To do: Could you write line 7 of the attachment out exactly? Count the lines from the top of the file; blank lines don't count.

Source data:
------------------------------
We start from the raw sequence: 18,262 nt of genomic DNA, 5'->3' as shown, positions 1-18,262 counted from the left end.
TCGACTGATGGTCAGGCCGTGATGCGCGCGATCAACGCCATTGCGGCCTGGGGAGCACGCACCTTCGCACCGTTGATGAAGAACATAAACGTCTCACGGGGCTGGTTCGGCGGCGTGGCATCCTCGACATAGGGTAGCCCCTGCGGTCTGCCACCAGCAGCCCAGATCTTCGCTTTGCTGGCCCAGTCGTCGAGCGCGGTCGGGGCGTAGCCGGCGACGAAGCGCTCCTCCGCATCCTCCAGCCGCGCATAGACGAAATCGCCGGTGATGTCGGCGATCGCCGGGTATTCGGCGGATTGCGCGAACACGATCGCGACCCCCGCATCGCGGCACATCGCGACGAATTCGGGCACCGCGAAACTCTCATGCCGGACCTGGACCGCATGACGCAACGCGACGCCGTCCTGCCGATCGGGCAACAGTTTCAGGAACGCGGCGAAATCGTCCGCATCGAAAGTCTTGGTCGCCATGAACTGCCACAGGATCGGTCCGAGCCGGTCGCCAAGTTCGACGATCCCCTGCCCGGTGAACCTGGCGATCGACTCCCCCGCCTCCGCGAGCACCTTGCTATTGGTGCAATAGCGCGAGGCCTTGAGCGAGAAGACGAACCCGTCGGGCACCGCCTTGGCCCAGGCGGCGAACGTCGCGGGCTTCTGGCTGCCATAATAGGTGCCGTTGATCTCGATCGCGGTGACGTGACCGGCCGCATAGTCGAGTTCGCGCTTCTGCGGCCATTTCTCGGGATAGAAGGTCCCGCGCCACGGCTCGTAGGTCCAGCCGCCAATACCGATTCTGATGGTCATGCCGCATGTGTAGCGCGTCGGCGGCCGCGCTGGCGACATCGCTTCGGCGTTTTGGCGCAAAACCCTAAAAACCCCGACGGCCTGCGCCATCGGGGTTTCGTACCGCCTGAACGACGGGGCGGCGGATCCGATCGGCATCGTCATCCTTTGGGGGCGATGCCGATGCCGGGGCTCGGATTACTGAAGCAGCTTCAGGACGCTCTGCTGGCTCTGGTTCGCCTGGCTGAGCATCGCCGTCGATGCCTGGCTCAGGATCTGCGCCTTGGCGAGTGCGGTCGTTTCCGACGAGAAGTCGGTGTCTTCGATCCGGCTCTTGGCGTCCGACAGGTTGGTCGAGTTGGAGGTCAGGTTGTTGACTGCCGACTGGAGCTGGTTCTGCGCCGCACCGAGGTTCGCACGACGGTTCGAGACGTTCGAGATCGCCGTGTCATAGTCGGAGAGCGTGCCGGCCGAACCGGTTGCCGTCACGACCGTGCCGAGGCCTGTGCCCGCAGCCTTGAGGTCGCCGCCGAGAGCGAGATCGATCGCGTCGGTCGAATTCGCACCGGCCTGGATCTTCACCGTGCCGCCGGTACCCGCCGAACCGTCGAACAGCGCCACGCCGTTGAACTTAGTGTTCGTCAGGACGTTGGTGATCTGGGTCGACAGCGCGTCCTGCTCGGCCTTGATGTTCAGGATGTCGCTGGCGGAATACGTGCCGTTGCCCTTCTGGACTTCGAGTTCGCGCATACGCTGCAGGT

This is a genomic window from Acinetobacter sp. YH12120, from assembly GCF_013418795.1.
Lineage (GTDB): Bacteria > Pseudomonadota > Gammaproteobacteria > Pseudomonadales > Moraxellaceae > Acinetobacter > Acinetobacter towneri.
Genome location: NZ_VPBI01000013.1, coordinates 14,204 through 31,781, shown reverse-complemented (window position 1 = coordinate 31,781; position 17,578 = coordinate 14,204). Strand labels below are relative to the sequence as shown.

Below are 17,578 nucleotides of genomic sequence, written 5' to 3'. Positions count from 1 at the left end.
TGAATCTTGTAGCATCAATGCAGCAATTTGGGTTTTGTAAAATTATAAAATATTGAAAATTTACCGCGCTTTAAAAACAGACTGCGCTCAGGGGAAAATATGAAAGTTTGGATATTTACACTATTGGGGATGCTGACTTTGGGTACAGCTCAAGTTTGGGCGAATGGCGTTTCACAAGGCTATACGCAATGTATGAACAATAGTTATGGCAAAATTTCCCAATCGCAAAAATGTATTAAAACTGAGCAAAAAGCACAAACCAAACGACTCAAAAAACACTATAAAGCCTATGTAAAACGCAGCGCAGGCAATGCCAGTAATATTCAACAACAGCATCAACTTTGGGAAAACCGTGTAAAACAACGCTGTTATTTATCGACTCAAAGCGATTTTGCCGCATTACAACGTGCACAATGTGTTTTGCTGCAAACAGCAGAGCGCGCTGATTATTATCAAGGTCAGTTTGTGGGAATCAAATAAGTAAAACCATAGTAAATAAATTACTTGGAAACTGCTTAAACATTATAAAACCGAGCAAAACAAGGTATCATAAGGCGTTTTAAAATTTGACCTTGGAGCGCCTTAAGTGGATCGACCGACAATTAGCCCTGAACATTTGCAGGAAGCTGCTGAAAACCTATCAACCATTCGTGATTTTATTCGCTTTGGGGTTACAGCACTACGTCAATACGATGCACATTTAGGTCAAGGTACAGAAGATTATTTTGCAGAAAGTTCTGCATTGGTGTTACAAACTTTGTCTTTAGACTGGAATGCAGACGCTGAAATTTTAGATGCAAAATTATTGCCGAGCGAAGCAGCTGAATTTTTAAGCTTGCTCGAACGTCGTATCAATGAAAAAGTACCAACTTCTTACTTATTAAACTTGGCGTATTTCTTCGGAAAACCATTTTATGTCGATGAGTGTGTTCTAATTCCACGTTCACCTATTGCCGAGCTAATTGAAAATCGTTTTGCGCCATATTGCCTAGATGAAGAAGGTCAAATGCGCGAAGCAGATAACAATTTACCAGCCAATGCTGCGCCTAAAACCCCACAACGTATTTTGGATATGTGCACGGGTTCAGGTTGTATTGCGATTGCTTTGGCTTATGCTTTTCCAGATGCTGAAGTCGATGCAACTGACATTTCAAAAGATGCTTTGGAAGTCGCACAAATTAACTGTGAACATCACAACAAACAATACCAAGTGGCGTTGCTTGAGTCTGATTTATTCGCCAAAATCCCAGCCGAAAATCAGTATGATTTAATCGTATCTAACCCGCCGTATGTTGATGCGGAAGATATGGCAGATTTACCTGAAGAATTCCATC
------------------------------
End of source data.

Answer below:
TGAATCTTGTAGCATCAATGCAGCAATTTGGGTTTTGTAAAATTATAAAATATTGAAAATTTACCGCGCTTTAAAAACAGACTGCGCTCAGGGGAAAATATGAAAGTTTGGATATTTACACTATTGGGGATGCTGACTTTGGGTACAGCTCAAGTTTGGGCGAATGGCGTTTCACAAGGCTATACGCAATGTATGAACAATAGTTATGGCAAAATTTCCCAATCGCAAAAATGTATTAAAACTGAGCAAAAAGCACAAACCAAACGACTCAAAAAACACTATAAAGCCTATGTAAAACGCAGCGCAGGCAATGCCAGTAATATTCAACAACAGCATCAACTTTGGGAAAACCGTGTAAAACAACGCTGTTATTTATCGACTCAAAGCGATTTTGCCGCATTACAACGTGCACAATGTGTTTTGCTGCAAACAGCAGAGCGCGCTGATTATTATCAAGGTCAGTTTGTGGGAATCAAATAAGTAAAACCATAGTAAATAAATTACTTGGAAACTGCTTAAACATTATAAAACCGAGCAAAACAAGGTATCATAAGGCGTTTTAAAATTTGACCTTGGAGCGCCTTAAGTGGATCGACCGACAATTAGCCCTGAACATTTGCAGGAAGCTGCTGAAAACCTATCAACCATTCGTGATTTTATTCGCTTTGGGGTTACAGCACTACGTCAATACGATGCACATTTAGGTCAAGGTACAGAAGATTATTTTGCAGAAAGTTCTGCATTGGTGTTACAAACTTTGTCTTTAGACTGGAATGCAGACGCTGAAATTTTAGATGCAAAATTATTGCCGAGCGAAGCAGCTGAATTTTTAAGCTTGCTCGAACGTCGTATCAATGAAAAAGTACCAACTTCTTACTTATTAAACTTGGCGTATTTCTTCGGAAAACCATTTTATGTCGATGAGTGTGTTCTAATTCCACGTTCACCTATTGCCGAGCTAATTGAAAATCGTTTTGCGCCATATTGCCTAGATGAAGAAGGTCAAATGCGCGAAGCAGATAACAATTTACCAGCCAATGCTGCGCCTAAAACCCCACAACGTATTTTGGATATGTGCACGGGTTCAGGTTGTATTGCGATTGCTTTGGCTTATGCTTTTCCAGATGCTGAAGTCGATGCAACTGACATTTCAAAAGATGCTTTGGAAGTCGCACAAATTAACTGTGAACATCACAACAAACAATACCAAGTGGCGTTGCTTGAGTCTGATTTATTCGCCAAAATCCCAGCCGAAAATCAGTATGATTTAATCGTATCTAACCCGCCGTATGTTGATGCGGAAGATATGGCAGATTTACCTGAAGAATTCCATC